Single-Family May Be Hot, But Luxury Condos Are Selling Better Than You Think

\"\"The pandemic may have driven some buyers out of towers and into single-family houses.

But recent sales are proof that for many luxury buyers, condos are still the way to go.

Consider: Downtown’s One Thousand Museum closed $75 million in the past 90 days. In Sunny Isles, Armani/Casa signed two new contracts for a total $5.8 million since the COVID-19 outbreak began.

Across town in downtown Miami, Aston Martin Residences recently closed on four units totaling $8.75 million and Brickell Flatiron in the center of Brickell closed on $31.62 in sales since March.

“We are still going to have condo buyers,” said Ron Shuffield, president and CEO of Berkshire Hathaway HomeServices EWM Realty. “These are like mini-country clubs with the amenities.”

Still, the luxury condo market was oversupplied even before this year. Once pandemic restrictions began, Realtors were forced to go virtual. To attract buyers, they added incentives and dropped prices.

“The sales team behind Armani/Casa are offering gift cards worth $25,000 each for buyers to shop furniture from Armani/Casa, said Sebastian Tettamanti, senior vice president of sales and marketing for Dezer Development.

Since May, the tower is also allowing potential buyers to rent for a year, paying $9,000 per month to $25,000 per month, and buy a year later, with their monthly payments going towards the purchase. Another incentive for new luxury condo towers? Flooring.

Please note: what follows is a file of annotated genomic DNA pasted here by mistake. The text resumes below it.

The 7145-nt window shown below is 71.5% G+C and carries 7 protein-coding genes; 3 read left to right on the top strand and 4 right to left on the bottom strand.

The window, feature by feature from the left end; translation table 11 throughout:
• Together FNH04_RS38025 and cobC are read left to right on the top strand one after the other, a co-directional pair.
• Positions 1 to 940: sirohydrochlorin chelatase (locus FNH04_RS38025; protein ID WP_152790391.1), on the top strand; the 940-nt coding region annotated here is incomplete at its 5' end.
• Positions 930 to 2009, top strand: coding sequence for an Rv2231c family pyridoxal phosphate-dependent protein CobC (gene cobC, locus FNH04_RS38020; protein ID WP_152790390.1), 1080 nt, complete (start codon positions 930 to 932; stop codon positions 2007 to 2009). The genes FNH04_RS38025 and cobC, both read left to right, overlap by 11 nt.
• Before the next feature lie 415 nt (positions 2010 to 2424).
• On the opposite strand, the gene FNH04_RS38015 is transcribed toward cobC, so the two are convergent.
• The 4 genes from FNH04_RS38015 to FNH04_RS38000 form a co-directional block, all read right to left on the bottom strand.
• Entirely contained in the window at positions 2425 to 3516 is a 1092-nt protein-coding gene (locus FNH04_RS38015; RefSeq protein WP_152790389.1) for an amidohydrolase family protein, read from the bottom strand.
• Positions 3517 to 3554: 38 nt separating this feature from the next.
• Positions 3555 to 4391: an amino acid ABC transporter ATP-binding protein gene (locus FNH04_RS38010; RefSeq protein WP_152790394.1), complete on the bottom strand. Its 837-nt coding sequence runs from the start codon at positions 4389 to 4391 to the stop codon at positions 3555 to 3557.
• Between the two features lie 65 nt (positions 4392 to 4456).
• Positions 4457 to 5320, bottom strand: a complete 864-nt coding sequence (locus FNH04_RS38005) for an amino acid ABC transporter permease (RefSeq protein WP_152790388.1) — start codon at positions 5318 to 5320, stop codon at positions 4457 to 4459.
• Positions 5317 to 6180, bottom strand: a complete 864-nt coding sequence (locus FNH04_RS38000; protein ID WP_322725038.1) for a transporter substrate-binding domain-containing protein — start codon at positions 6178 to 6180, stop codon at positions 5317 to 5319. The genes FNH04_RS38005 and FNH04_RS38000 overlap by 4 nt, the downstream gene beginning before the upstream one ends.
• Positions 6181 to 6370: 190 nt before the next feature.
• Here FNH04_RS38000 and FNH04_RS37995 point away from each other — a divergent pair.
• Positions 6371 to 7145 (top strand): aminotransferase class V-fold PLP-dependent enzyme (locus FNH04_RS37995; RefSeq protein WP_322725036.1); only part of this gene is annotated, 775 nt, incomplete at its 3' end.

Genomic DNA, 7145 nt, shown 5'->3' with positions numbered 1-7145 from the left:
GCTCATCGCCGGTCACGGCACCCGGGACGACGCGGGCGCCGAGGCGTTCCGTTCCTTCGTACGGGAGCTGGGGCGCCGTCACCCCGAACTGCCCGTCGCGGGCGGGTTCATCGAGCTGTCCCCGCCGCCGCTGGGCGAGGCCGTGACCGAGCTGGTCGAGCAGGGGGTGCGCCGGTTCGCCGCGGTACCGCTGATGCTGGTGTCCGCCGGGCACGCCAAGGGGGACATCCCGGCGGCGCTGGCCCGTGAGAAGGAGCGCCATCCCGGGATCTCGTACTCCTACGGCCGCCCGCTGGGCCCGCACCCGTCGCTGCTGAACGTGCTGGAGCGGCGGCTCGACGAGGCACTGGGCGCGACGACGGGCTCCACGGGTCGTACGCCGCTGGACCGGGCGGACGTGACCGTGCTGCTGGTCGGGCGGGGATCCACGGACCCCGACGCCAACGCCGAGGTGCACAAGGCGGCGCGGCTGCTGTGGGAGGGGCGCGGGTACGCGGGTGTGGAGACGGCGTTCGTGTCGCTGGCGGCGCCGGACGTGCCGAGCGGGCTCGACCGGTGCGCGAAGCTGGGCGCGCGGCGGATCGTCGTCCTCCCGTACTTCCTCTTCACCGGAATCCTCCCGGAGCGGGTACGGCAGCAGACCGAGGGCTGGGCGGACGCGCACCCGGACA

“It’s one less thing for a buyer to worry about when moving into a unit,” said Miltiadis Kastanis, Douglas Elliman director of luxury sales.

But the ultimate draw is discounting. Aware of the slowdown in sales activity and the oversupply, potential buyers are looking to negotiate prices.

“They feel it’s a buyer’s market and they can dictate the pricing,” Tettamanti said.

Armani/Casa has not reduced prices but One Thousand Museum, and others, have.

“Prices are always a sensitive issue,” said One Thousand Museum co-developer Louis Birdman. “When the shutdown happened, if a buyer came in, you don’t want to lose them due to a few dollars.”

The incentives seem to be having an effect. Pending sales and closed sales in luxury continue to inch higher. In Miami-Dade County, April brought 26 pending luxury condo sales, while May brought 31 pending sales. Both are significantly down from 2019 numbers of 112 and 95, respectively.

Luxury single-family homes performed better, with 54 pending sales in April and 101 in May. The shift to single family is just one of the impacts of COVID. Buyers who are looking for the ease of a condo are looking for house-like scenarios, including size, outdoor spaces and low density.

“The size makes a difference if they can find a unit with more square footage and it may not be there primary residence,” said Birdman.

Units at One Thousand Museum start at approximately 4,600 square feet. Outdoor space has been a draw, too. Kastanis is finding 87 Park Residences’ own private park and its Miami Beach location adjacent to a public park have been popular amenities.

“Residents also want towers with limited units, combining low density with ample space for residents, Kastanis said.

“Projects in the future are likely to have less floors and units, Shuffield said. “Boutique buildings are here to stay. In a changing market, developers may wait a year or two to start working on a new project. And even then, they’ll want a shorter marketing and selling time.”


Source: Miami Herald


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